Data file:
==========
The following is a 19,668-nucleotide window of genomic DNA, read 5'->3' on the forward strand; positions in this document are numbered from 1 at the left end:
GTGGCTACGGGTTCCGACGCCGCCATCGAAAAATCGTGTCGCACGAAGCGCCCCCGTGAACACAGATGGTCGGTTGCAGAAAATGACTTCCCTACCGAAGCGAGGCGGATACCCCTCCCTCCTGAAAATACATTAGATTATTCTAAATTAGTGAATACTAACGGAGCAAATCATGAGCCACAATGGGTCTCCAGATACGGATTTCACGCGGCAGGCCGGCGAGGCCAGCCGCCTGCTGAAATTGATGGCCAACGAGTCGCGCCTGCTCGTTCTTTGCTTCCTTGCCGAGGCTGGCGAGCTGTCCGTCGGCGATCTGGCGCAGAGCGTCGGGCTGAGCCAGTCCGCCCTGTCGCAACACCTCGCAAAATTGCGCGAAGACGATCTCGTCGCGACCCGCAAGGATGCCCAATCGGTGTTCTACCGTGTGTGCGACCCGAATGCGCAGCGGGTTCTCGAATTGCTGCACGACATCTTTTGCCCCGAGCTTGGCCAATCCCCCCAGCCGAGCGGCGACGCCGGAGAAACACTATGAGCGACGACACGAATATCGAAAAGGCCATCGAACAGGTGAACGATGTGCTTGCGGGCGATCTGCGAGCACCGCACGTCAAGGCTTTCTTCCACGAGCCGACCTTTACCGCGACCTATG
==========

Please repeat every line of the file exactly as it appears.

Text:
The following is a 19,668-nucleotide window of genomic DNA, read 5'->3' on the forward strand; positions in this document are numbered from 1 at the left end:
GTGGCTACGGGTTCCGACGCCGCCATCGAAAAATCGTGTCGCACGAAGCGCCCCCGTGAACACAGATGGTCGGTTGCAGAAAATGACTTCCCTACCGAAGCGAGGCGGATACCCCTCCCTCCTGAAAATACATTAGATTATTCTAAATTAGTGAATACTAACGGAGCAAATCATGAGCCACAATGGGTCTCCAGATACGGATTTCACGCGGCAGGCCGGCGAGGCCAGCCGCCTGCTGAAATTGATGGCCAACGAGTCGCGCCTGCTCGTTCTTTGCTTCCTTGCCGAGGCTGGCGAGCTGTCCGTCGGCGATCTGGCGCAGAGCGTCGGGCTGAGCCAGTCCGCCCTGTCGCAACACCTCGCAAAATTGCGCGAAGACGATCTCGTCGCGACCCGCAAGGATGCCCAATCGGTGTTCTACCGTGTGTGCGACCCGAATGCGCAGCGGGTTCTCGAATTGCTGCACGACATCTTTTGCCCCGAGCTTGGCCAATCCCCCCAGCCGAGCGGCGACGCCGGAGAAACACTATGAGCGACGACACGAATATCGAAAAGGCCATCGAACAGGTGAACGATGTGCTTGCGGGCGATCTGCGAGCACCGCACGTCAAGGCTTTCTTCCACGAGCCGACCTTTACCGCGACCTATG